Often, on Sunday evenings, when I should still be relishing the weekend, I find myself beset with pre-Monday blues. I am grateful for my job, and I love my job. But when the week ahead is filled with IRB forms, papers to grade, and a conference (which is triply exhausting for this introvert: travel, presentation, and networking), those pre-Monday woes are hard to ward off. My instinctive mental and physical response is inertia – a response I have tenderly honed to an art form, even. As I was practicing inertia on the couch, Daniel and I theorized that these feelings are a result of the abstract nature of teaching and research – in that the results are rarely immediately visible, the processes are often exceedingly long and painstaking, and the expectations and outcomes are always shifting. We both find ourselves drawn to working with our hands as a relief. For Daniel, it’s gardening, brewing beer, and, as of late, refashioning a canoe into a sail boat (photos forthcoming!); for me, it’s cooking, decorating/organizing, and, when it’s not 5,000 degrees out, training for road races. I guess the latter is technically not working with hands.
Tonight, cooking was the remedy. Sometimes (and I did say sometimes, so as not to suggest that I engage in this process on a daily basis) I really want to chop lots of veggies and cook in multiple steps, with multiple pots . . . you know, the kind of cooking that gets the entire kitchen outrageously messy. And it’s worth it, because the glorious thing about battling Mondays with cooking is that I can control the process, and there’s a definite end result. Bonus: it’s edible!
Enter veggie quesadillas: plenty of things to chop, check. Multiple pots, check. Multiple steps, check. Big mess in the kitchen, check. I used some bell peppers and hot (serrano? We’re not sure what they are, but they are hot) peppers from Daniel’s garden, along with mushrooms, squash, zucchini, and garlic. I was inspired by the wonderful veggie quesadillas at Oscar’s (a local Mexican restaurant), so I had a vision. I was prepared to resist my inexplicable urge to overfill quesadillas. And I had a plan. Go.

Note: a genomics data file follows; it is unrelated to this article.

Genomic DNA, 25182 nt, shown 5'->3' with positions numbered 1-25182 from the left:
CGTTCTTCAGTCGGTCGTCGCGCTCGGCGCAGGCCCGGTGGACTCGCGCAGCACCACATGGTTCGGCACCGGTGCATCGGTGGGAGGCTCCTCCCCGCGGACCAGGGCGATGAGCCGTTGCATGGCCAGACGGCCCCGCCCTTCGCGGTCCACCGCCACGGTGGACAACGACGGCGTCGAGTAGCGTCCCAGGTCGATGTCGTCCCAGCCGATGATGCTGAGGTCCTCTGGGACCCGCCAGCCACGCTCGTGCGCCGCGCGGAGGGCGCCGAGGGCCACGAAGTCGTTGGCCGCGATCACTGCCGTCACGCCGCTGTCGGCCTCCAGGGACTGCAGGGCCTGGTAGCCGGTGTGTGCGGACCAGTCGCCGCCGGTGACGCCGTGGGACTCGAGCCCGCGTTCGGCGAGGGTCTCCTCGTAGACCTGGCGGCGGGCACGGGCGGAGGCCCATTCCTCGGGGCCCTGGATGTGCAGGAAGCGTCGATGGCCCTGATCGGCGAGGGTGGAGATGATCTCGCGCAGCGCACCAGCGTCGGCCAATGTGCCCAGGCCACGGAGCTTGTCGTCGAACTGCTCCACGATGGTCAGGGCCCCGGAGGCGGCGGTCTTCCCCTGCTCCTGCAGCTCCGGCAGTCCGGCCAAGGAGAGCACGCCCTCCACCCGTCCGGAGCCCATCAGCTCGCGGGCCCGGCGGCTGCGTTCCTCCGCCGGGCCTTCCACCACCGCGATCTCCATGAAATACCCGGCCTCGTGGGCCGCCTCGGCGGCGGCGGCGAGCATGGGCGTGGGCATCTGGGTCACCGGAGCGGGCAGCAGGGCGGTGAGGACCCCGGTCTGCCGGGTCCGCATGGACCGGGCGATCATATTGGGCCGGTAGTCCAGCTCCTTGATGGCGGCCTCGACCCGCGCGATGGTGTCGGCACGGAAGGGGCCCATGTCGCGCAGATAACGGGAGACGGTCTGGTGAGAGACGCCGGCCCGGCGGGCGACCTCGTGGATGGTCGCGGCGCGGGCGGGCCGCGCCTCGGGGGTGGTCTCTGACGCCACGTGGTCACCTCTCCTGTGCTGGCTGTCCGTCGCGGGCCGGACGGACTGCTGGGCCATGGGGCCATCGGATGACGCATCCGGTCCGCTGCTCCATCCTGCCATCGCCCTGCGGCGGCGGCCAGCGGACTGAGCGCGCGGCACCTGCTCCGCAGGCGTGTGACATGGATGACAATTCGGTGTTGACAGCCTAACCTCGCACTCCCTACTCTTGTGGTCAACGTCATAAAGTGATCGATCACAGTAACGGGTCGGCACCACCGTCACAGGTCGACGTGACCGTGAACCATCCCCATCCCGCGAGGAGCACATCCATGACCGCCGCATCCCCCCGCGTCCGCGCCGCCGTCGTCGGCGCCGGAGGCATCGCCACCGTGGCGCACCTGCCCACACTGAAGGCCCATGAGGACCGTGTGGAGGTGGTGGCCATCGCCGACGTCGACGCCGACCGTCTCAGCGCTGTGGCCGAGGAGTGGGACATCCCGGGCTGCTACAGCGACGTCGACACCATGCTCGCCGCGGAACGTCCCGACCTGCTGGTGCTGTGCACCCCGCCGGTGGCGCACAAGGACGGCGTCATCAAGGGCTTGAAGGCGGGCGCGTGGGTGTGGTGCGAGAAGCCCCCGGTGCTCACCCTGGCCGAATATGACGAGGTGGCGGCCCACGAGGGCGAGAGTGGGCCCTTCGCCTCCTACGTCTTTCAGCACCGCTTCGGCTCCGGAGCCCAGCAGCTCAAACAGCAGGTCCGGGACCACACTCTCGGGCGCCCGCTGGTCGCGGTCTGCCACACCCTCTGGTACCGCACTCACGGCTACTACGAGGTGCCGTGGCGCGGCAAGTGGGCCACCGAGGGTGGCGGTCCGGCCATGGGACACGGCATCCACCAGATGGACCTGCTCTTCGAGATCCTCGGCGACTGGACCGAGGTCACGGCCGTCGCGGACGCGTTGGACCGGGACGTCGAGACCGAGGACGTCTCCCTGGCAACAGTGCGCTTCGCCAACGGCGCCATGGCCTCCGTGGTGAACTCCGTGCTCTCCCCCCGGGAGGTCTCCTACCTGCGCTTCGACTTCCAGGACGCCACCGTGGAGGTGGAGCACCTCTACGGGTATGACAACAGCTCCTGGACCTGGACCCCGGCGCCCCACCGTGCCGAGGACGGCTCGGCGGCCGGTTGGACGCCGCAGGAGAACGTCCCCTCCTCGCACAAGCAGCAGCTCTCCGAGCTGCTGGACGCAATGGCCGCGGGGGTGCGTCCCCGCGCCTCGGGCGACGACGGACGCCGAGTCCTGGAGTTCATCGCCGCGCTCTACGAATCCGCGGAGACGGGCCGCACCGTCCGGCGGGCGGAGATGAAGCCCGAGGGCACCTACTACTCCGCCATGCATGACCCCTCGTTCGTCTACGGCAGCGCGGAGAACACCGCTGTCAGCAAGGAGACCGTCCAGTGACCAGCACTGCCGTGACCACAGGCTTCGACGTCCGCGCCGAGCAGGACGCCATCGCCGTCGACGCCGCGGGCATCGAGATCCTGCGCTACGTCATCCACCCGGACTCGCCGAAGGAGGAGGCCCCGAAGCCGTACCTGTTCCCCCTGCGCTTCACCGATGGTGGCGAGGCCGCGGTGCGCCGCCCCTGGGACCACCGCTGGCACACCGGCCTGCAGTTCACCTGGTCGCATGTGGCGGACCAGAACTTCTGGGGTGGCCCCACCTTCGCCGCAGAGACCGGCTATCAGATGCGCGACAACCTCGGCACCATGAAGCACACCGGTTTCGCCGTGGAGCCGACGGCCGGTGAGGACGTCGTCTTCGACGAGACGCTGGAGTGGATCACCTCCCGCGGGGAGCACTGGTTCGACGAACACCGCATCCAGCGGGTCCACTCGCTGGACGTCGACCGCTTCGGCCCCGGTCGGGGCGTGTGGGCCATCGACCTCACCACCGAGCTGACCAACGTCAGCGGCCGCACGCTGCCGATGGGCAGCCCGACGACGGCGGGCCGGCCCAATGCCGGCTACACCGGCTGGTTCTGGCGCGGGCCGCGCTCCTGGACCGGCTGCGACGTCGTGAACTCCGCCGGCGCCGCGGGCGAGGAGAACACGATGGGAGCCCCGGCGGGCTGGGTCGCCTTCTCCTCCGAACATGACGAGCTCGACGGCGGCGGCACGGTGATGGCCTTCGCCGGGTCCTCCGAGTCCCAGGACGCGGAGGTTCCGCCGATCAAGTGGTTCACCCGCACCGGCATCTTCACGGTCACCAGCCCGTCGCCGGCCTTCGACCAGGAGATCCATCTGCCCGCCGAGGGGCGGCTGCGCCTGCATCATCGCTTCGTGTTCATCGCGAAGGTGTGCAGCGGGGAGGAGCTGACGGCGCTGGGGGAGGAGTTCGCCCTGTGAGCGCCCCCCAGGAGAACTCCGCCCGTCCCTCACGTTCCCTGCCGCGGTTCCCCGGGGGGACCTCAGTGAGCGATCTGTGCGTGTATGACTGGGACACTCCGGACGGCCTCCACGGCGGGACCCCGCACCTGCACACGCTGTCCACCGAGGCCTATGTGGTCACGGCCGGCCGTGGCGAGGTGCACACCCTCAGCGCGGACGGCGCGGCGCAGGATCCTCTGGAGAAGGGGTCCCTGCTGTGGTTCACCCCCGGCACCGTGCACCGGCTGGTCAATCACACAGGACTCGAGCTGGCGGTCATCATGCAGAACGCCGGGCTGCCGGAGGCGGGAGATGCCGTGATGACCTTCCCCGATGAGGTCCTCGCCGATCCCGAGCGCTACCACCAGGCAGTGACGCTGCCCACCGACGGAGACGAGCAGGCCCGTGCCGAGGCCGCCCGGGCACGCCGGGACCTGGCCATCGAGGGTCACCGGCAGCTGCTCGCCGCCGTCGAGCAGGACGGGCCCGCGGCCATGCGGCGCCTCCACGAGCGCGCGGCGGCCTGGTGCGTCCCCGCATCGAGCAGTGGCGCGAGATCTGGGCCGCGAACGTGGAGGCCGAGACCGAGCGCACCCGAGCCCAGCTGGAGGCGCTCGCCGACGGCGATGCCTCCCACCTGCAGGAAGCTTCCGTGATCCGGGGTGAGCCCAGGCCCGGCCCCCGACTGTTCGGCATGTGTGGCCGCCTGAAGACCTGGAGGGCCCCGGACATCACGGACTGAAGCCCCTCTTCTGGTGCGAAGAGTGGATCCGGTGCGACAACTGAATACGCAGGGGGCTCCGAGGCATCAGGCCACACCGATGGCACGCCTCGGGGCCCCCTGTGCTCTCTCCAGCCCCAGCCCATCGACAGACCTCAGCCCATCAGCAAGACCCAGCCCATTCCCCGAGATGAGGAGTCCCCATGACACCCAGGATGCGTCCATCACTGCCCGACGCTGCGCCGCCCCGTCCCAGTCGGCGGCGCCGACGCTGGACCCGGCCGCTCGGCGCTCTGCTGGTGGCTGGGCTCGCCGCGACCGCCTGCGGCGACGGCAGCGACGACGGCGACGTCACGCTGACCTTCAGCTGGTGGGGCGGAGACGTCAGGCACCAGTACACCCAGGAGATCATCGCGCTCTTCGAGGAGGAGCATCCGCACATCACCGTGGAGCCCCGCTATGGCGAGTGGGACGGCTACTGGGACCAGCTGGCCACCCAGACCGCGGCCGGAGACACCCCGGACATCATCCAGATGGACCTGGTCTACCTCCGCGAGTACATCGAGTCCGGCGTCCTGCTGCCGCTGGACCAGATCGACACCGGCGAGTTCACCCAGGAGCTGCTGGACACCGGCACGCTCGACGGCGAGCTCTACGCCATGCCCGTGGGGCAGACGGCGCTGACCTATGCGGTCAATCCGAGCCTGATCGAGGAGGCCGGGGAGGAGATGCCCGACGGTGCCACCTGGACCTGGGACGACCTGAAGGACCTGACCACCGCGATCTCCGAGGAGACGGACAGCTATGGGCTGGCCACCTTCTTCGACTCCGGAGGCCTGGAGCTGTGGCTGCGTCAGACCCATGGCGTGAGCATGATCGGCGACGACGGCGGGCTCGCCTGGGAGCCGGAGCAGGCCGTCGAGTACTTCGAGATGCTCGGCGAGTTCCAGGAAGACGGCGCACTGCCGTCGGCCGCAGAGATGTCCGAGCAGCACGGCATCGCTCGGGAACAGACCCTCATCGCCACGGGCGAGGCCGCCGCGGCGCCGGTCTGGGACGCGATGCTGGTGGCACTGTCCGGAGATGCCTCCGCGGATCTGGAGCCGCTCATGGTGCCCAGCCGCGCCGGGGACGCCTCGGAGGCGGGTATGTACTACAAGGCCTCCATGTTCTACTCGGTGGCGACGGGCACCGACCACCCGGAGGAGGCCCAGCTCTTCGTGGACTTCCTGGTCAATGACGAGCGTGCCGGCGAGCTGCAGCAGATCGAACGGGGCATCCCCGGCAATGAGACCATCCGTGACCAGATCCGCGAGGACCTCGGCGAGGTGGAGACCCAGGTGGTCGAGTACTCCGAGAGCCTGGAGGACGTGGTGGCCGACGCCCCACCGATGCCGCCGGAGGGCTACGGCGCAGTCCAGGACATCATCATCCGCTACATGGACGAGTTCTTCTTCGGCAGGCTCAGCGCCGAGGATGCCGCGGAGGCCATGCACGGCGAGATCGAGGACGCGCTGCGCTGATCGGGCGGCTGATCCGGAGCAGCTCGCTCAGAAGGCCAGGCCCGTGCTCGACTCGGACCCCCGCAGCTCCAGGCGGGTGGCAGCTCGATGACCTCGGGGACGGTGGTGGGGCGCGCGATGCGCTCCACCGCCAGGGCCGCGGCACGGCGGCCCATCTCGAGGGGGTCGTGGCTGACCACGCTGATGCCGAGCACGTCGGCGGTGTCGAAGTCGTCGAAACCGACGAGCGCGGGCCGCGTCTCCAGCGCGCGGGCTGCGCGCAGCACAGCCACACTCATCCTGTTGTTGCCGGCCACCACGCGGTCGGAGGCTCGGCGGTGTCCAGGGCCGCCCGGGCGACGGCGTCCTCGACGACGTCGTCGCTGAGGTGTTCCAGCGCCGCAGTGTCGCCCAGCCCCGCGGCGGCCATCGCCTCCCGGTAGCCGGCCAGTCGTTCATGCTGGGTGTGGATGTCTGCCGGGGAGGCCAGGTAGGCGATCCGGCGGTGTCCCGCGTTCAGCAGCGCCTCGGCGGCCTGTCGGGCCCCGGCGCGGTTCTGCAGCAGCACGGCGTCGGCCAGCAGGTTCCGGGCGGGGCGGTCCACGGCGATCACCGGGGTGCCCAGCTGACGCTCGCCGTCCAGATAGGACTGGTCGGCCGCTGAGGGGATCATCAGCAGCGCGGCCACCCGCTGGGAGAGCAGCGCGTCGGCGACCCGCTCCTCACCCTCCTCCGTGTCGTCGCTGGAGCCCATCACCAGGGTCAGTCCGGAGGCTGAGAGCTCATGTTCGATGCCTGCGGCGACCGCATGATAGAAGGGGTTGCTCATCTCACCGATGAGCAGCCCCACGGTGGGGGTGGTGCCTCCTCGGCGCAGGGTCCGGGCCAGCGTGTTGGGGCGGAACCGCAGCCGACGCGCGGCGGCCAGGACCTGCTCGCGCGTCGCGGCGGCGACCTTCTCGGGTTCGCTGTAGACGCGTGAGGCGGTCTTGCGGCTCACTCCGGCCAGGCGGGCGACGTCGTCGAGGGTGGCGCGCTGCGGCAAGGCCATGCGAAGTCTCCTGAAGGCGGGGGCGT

It took years of soggy and/or unevenly cooked stir-fry meals for me to realize that veggies need to cook at different times and should be cooked separately, accordingly. (For another stir-fry that utilizes this approach, check out my tofu and mushrooms version.) I keep it simple here: a skillet thoroughly coated in sprayed olive oil, veggies also sprayed with olive oil, medium heat, frequent stirring and spraying. (I’ll add a dash of vegetable stock every now and then to lighten things up.)
Once the stir-fry is complete, all the veggies go back in the pan, which is set aside. Then I browned two tortillas (in a new, ungreased skillet) and stacked them. I knew these quesadillas would be hard to flip, plus I’m no good at flipping, so I cheated. Then came the cheese.
I added just a bit more cheese on top of the veggies to help that top tortilla stick, in the hopes that it’d feel a little more like a flipped quesadilla. As I have also been practicing the art of cooking for two without having leftovers, I had just enough veggies for two quesadillas. I cut them into the requisite fourths and managed to snap a few shots before we ate them, right there in the (still) outrageously messy kitchen.